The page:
Running back Carlos Hyde was snatched up by the Cleveland Browns on the first day of free agency while another San Francisco 49ers free agent hasn't received a nibble. Safety Eric Reid continues to wait and wonder if an NFL team will come calling.

There was speculation that teams would possibly pass him over — at least in the beginning — and we've only had one full day of free agency thus far. Of course, NFL teams have been able to contact agents and inquire about players since Monday morning. According to a report by Mike Jones of USA Today, there has been no buzz surrounding Reid.

The 49ers selected Reid out of LSU with the 18th-overall pick in 2013. He earned a Pro Bowl selection as a rookie. Last season, the 26-year-old safety registered 67 tackles, two interceptions, and four passes defensed in 13 games with 12 starts. Only once has Reid tallied less than 62 tackles in a season (41 in 2014). Yet, he is garnering no interest.

Some might argue that Reid's injury history may be playing a part in the lack of interest. He suffered a PCL injury last season during a Week 2 matchup against the Seattle Seahawks that forced him to miss the next three games. In 2016, Reid played in 10 games before suffering a torn bicep and being placed on injured reserve. He sustained multiple concussions early in his NFL career.

Surely, a team like the Pittsburgh Steelers or Seattle Seahawks have to be at least intrigued by a player like Reid, who plays a very physical brand of football.

Jones believes Reid's free agency status may not be related to football at all.

"Unpopular for taking a knee during the protest [with Colin] Kaepernick and continuing the fight against social injustice last year," wrote Jones in the tweet.

The USA Today reporter is not alone in that view. Josina Anderson of ESPN indicated that the protests have likely impacting Reid's value.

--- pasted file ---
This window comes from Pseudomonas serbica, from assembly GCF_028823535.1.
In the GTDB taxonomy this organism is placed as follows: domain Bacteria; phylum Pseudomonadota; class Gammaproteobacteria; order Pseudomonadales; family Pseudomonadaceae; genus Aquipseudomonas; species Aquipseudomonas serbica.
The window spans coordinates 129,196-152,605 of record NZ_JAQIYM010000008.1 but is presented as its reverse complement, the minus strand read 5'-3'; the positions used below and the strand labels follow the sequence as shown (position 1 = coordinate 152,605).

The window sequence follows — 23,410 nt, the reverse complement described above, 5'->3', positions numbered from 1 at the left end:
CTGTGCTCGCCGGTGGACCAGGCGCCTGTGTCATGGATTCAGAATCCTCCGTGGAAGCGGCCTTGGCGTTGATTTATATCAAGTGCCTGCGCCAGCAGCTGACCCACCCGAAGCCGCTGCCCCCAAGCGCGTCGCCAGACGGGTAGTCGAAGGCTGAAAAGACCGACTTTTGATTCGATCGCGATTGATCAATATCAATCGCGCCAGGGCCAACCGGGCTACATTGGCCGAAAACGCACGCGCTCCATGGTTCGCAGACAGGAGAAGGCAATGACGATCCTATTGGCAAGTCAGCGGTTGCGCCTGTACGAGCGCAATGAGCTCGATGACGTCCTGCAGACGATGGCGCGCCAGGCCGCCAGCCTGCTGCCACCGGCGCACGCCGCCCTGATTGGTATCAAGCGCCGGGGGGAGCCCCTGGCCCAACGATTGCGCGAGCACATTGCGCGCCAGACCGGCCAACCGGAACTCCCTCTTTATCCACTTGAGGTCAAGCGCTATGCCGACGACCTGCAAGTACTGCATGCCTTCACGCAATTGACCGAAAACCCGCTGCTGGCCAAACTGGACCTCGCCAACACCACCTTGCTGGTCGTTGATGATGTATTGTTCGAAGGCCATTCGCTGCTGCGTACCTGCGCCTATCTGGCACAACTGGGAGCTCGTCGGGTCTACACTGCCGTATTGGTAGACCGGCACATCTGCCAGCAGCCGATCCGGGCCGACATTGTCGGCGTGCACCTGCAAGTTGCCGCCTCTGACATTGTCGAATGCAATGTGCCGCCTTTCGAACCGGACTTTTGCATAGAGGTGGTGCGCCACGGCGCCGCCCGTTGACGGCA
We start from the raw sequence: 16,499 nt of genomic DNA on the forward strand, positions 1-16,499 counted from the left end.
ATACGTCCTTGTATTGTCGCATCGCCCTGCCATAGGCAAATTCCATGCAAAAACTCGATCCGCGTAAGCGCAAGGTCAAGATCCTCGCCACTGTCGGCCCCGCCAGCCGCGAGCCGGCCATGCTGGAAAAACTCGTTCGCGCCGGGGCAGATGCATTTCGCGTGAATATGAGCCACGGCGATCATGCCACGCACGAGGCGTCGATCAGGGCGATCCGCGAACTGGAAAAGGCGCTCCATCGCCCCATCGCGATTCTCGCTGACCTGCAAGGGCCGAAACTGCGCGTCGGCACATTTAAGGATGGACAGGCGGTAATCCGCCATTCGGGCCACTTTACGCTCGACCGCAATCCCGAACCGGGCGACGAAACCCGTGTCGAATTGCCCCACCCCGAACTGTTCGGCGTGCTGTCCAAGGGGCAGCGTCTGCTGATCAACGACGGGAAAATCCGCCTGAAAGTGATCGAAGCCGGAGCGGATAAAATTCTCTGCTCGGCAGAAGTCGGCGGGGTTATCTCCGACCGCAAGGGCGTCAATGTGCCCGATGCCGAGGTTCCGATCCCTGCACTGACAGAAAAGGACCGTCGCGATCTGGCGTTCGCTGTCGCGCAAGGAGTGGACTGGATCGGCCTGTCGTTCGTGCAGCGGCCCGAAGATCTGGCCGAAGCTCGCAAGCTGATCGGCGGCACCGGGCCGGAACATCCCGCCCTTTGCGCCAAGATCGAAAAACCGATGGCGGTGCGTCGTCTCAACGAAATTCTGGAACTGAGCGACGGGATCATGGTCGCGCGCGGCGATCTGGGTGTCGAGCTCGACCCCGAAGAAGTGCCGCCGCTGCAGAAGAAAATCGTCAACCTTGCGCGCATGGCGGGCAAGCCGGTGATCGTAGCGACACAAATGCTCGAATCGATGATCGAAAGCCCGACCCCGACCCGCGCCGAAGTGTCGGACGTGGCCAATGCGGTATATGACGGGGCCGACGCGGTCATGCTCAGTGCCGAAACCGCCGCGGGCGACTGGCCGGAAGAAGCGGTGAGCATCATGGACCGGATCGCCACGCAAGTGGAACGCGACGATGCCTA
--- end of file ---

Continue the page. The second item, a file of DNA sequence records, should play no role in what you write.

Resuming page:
Of course, Reid knew NFL teams might pass him over because of his decision to kneel alongside quarterback Colin Kaepernick in 2016 and continuing the protest on his own in 2017. In December, he was asked if he was concerned that his decision might hurt his free-agent prospects.

"I wouldn't use the word concerned," Reid said. "I would say I understand that's a possibility. And I'm completely fine with it. The things that I've done, I stand by, and I've done that for my own personal beliefs. Like I said, I'm fine with whatever outcome happens because of that."

Reid believes he made the correct choice when it comes to kneeling during the national anthem in protest of social injustice.

"There are probably teams that won't want to talk to me because of it," he continued. "I'm hopeful that I will be on a team next year, but if not, again, that's OK with me."

For the 49ers, the longer Reid sits and waits, the cheaper general manager John Lynch and company might be able to re-sign the safety — assuming they want him back at all. In August of 2017, Lynch even called Reid a better athlete than Seahawks safety Kam Chancellor.

"Eric's probably not the physical player that Kam Chancellor is but he's a better athlete, I believe," Lynch said.

Over his five-year NFL career, Reid has 70 game appearances, started all but one of those games, registered 318 combined tackles, 10 interceptions, a sack, 34 passes defensed, and two forced fumbles.